One of our booklet authors posted the following onto a discussion list yesterday. And it's not the first of this type of deal for this particular booklet author. What's your thoughts on the question?

I've got a deal in the works for my latest title with a large company
that wants to include it in it's product packaging. They need about
600,000 copies. They've already said yes, now it's just a matter of
formalities (them re-designing their packaging to alert consumers to
what's inside, Deciding on a time frame, etc.).

I really want to take advantage of this opportunity publicity wise,
but I'm a little overwhelmed as to what to do or how to start. Since
there is nothing signed yet and I don't have a check, I'm not quite
sure how to proceed. I want to be ready when the deal goes through
and things have firmed up.

I really need publicity ideas. I am sure the company I am dealing
with will probably want to do some publicity of their own, and they
have told me that they believe in giving credit where credit is due,
so I will probably be included in some of that publicity. They had
the option of pulling my name off the cover, but they are going to
leave it on. So, at the very least I would be promoted as an
author/expert through their packaging, but since they're marketing to
consumers and I market to businesses, I really need to do some of my
own publicity.

I just need a game plan and an idea of what to do when. I know about
press releases, newspapers, magazine articles, etc. But, right now
it's just a jumbled up mess in my head. If you had a deal like this
that could go through anytime from next week to sometime in January,
what would you do? Oh, and to complicate things a little further,
I'm not sure if this company will purchase all 600,000 copies at once,
in which case distribution would be over a one month period, or if
they will do it in spurts - through different distribution centers
across the country a little at time over a few months.

Any ideas or suggestions would be greatly appreciated. I really want
to use the publicity to promote my company and my other products.

Until next time,
Paulette - delighted when clients surpass my own sales results

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Tuesday, June 03, 2008

What's Your Reason?

As various people are commenting about their experiences at last week's Book Expo America in Los Angeles, it's a great reminder of how a particular event can have so many purposes.

I read on a discussion list this morning that one of my colleagues loves books. I mean really loves books. That was a reason for going. Someone else went to observe trends in the publishing industry. Another went to find a distributor. Some others went to connect and re-connect (network) with people for both the social and professional elements. Yet others went to cut deals. Some were there to exhibit their books at booths.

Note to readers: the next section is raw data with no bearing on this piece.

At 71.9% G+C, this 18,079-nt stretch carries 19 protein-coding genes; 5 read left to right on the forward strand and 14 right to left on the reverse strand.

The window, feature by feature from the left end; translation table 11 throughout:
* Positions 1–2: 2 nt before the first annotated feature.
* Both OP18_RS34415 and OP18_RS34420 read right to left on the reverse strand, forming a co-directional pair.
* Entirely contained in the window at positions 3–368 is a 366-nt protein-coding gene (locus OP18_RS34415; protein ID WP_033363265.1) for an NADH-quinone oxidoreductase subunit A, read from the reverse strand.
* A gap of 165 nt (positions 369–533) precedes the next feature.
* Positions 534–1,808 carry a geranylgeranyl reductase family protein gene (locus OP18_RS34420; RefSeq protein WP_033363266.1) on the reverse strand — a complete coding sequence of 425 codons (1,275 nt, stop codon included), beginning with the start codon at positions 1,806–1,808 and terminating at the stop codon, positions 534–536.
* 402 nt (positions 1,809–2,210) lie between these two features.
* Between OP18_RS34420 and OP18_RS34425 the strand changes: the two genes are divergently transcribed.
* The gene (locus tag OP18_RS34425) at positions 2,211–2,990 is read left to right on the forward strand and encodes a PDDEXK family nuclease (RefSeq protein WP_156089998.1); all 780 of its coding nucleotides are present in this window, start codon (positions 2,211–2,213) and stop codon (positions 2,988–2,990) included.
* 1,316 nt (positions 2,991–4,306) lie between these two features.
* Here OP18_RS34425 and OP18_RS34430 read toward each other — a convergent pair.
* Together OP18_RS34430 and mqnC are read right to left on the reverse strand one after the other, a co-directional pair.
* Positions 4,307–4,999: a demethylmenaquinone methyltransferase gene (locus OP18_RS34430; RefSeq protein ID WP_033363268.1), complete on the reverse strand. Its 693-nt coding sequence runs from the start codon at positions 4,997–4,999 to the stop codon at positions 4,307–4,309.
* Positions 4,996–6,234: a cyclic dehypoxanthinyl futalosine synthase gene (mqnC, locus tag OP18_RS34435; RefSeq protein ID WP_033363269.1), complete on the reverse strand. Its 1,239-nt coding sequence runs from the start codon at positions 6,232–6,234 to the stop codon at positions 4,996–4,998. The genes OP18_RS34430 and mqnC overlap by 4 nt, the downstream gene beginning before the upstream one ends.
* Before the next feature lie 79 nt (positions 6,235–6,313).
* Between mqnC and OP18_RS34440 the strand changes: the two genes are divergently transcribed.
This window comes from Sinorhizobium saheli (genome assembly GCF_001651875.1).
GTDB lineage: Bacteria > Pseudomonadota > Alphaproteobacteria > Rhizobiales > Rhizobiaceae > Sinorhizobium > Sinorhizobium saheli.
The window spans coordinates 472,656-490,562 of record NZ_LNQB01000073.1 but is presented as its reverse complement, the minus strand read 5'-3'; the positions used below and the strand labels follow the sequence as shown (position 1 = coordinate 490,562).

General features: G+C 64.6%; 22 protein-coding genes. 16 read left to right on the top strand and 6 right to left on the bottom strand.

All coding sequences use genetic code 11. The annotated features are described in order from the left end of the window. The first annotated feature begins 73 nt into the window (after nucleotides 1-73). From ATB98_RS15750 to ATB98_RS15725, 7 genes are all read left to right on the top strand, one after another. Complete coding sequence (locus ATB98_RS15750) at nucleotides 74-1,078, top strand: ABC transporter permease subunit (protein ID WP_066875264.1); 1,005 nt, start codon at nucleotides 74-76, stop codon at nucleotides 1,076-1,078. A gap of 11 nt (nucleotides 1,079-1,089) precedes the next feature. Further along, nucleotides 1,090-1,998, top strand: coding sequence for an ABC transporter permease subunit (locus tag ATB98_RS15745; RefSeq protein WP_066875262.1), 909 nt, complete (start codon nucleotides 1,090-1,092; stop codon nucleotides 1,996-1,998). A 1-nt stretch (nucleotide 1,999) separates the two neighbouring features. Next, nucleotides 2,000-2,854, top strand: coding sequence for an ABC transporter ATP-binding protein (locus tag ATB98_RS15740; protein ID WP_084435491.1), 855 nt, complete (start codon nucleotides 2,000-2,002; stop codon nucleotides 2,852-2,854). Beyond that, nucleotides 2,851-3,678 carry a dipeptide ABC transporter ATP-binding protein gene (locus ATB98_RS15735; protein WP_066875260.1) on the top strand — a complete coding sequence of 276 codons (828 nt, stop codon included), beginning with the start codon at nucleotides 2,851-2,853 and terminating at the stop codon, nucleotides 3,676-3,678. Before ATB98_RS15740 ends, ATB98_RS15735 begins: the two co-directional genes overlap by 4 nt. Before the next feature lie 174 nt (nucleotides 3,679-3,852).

All of that, and much more, was available at this and similar events. As a non-traditional publisher, I was curious to see how I might be able to benefit from what is primarily a major trade show in the traditional publishing industry. Yes, there were deals to be had. Not with everyone, though with enough.

For the person who commented about loving books, it gave me pause, to explore what I am equally passionate about.

Until next time,
Paulette -- who loves finding opportunities where others see none


Monday, June 02, 2008

Broaden Those Blinders

In case you missed me, last week I was in Los Angeles for most of the week, immersed in publishing, publishers, and publications from Tuesday until Saturday. Welcome to those of you I met for the first time. Go to the home page of tipsbooklets.com today to subscribe to my monthly ezine. This month's goes out tonight.

It was a pleasure meeting some people in the public workshop I presented Tuesday, people who have been clients and subscribers who I'd never before seen face to face. I usually offer one of these classes whenever I travel.

It's easy to come up with dozens of reasons NOT to go to a conference and a major, potentially overwhelming trade show, even though the show is the largest publishing show in North America, only two hours up the road from me this year, and even though I'm a non-traditional publisher. And the same is true for attending and participating in a conference where I've heard many of the speakers before.

However, it's also easy to come up with dozens of reasons why I'm grateful to have gone to both the conference and the trade show. I always learn from my speaker colleagues and this year was no different. Brian Jud of www.BookMarketingWorks.com always shares something about bulk sales or publicity or marketing that I just never knew before, even though we frequently exchange ideas throughout the year. Among the luncheon keynotes were some representatives from the US Department of Commerce, talking about their purpose in helping publishers do more business overseas. Who knew? I chatted with another colleague who put a completely different spin on an idea I've been developing. I'm not sure I fully agree with his perspective, though it's definitely worth considering.

BookExpoAmerica (the major trade show) provided some important connections for joint ventures and bulk booklet sales. I met new people and reconnected with some I'd already known. My body did scream at me for a couple days after walking the floor of that massive trade show at the Los Angeles Convention Center. I'm fine now, thanks. (note to self: replace current tennis shoes).

Yes, it was time away from the office and my own bed and kitchen. Yes, it was getting up earlier than I tend to do. Yes, it was dealing with lots of people with a wide range of interests, personalities, and temperaments. And yes, it was worth every bit of it.

I've returned renewed, invigorated, with a handful of sales and prospects, and very pleased to have gone. Of course there's never a guarantee that each experience will be beneficial, much less in the ways you anticipate. What I do know is that broadening the blinders minimizes the chances of a really bad headache, literally or figuratively!

Until next time,
Paulette - delighted by the new experiences